“It took quite some time before people realized that the Lehman administration in the UK had been very successful and that value would flow directly through the capital structure,” Macnamara said in a telephone interview. “It is now at a stage where the battle is in the court of appeal between the creditors of the major UK entities.”
PwC estimated that the surplus could range from £ 280 million to £ 500 million earlier this year, and that money will have to go to someone. In an update to Lehman’s European creditors in October 2017, PwC raised the possibility that the money could end up in the hands of subordinate creditors, a group that is typically one of the last to collect in insolvency proceedings.
ECAPS were designed to help bolster Lehman’s capital, placing it at the bottom of a long list of other creditors. In the years after the collapse, they were largely forgotten. Some traded in 2017 for 1.5 cents per euro and even less before that, according to documents seen by Bloomberg and people familiar with the operations.
“Around 2015, we started talking to Lehman holders about trading, but we couldn’t really convince anyone to buy, but in 2018 interest increased,” said Robert Southey, founder of London-based brokerage Southey Capital. .
When it became clear that there was a surplus of money, distraught investors scrambled to find a way in. ECAPS were a way for hedge funds to establish a claim on cash. Some of the notes were trading at more than 20% of their face value in mid-2020, according to data compiled by Bloomberg.
The London High Court’s June 2020 ruling found that the owners of the notes were owed a payment, but much smaller than what Deutsche Bank and many other holders expected. The judge ruled that investors should share 13.7% of what was left after paying the highest-ranking creditors, with the rest going to Lehman Brothers Holdings Inc., or LBHI, the ultimate US parent of the collapsed stockbroker. .
King Street Capital Management and Elliott Management partnered with LBHI to form a joint venture called Wentworth Group that would share claims based on loans the US parent made to its European subsidiary, according to another court file. King Street is also a large holder of ECAPS, according to a separate court document, and will likely receive a portion of the pot through the IOUs or the LBHI company.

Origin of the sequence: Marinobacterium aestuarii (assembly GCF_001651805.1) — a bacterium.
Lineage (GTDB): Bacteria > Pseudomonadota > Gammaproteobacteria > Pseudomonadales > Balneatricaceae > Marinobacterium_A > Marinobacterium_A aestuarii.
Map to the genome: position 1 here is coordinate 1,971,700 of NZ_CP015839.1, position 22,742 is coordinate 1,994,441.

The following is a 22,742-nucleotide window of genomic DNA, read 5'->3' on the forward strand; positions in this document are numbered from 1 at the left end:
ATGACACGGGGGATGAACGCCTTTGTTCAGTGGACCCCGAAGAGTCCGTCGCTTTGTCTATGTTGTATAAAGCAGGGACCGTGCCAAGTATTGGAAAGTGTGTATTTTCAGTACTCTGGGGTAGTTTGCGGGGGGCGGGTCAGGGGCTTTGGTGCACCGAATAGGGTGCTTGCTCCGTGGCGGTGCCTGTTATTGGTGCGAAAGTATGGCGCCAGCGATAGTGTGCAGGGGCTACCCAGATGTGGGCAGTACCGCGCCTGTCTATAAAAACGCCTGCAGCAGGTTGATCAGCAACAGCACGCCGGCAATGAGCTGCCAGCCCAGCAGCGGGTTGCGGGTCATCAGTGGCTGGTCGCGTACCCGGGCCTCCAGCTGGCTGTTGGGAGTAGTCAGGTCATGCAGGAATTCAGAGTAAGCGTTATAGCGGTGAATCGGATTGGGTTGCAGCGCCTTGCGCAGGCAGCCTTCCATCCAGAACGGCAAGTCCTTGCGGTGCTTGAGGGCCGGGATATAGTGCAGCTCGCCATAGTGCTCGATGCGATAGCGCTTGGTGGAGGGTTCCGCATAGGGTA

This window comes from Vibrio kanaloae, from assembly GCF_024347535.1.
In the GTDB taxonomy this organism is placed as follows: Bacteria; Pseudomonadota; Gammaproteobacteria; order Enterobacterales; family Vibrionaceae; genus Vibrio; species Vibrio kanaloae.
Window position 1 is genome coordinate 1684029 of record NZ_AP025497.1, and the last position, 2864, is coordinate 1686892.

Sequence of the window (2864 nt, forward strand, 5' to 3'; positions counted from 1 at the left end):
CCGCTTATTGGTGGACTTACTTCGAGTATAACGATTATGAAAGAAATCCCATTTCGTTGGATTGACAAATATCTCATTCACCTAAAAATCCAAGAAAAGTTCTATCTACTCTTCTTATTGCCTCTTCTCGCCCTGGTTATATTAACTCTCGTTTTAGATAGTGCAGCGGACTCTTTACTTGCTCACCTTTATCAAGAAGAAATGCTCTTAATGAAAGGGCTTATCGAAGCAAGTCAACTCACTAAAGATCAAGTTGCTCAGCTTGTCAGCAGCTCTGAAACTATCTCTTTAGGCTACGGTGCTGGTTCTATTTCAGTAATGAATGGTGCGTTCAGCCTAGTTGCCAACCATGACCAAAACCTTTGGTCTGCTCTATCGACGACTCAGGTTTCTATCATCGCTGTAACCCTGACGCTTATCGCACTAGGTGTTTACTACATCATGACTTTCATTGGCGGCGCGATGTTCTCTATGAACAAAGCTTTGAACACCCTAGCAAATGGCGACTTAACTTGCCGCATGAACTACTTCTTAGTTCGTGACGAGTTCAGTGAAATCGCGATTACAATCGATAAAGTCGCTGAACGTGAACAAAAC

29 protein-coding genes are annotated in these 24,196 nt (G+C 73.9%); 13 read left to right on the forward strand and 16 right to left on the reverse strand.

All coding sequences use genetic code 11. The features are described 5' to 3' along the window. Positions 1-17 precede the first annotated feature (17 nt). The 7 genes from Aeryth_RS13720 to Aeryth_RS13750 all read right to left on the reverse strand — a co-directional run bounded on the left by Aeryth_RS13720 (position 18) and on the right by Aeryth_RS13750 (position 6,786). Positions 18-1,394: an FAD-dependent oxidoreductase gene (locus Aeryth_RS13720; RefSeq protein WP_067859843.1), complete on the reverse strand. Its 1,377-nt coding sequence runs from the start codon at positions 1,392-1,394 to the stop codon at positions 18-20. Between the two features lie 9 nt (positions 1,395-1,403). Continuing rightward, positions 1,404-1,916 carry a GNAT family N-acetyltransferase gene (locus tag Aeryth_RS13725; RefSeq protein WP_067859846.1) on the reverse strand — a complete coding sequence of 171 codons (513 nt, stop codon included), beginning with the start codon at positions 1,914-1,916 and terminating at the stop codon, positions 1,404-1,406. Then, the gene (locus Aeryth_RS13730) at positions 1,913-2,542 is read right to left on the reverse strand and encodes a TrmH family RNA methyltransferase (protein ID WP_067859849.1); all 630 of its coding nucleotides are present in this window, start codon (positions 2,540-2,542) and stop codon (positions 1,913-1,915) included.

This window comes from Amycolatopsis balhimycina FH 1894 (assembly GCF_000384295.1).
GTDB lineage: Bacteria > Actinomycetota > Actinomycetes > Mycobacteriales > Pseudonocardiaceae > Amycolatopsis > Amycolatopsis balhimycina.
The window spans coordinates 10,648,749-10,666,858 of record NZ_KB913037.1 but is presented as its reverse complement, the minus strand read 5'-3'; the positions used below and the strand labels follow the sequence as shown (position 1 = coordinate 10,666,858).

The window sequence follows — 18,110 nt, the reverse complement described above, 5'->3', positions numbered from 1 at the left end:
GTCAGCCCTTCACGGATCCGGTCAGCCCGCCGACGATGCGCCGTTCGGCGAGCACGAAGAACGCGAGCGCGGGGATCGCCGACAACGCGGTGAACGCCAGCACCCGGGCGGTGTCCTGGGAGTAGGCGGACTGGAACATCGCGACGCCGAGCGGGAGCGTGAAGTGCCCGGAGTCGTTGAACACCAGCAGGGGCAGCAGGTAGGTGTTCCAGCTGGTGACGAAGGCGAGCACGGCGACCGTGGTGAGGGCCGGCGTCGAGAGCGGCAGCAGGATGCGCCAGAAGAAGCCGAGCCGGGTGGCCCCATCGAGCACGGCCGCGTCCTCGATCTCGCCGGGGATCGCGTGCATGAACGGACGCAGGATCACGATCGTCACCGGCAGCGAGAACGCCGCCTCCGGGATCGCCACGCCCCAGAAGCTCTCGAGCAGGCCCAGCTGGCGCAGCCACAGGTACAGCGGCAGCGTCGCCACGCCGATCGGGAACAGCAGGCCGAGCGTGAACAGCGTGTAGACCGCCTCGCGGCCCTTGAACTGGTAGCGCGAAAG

If Deutsche Bank succeeds in convincing the court that it should be ahead of LBHI, the payment of its bills may skyrocket. Currently, assuming a surplus of 280 million pounds from the liquidation of Lehman’s European branch, ECAPS holders would receive around 38 million pounds, according to PwC. But if they got ahead of LBHI and claimed interest successfully, they could keep the 280 million pounds.
The amount of money Deutsche Bank is fighting for depends in part on a separate legal dispute between Lehman’s European arm and American bond insurer Assured Guaranty Ltd. Lehman Brothers International Europe is suing the bond insurance company for $ 500 million, arguing that Assured Guaranty was priced incorrectly for credit default. exchanges in a case that is scheduled to begin next month. Any money earned in this case could reach the ECAPS holders.
“We feel good about the Assured Guaranty claim,” said Russell Downs, another London-based PwC partner who is working in the management of Lehman’s European branch. If the lawsuit is successful, “a large part of that money will flow to subordinate creditors.”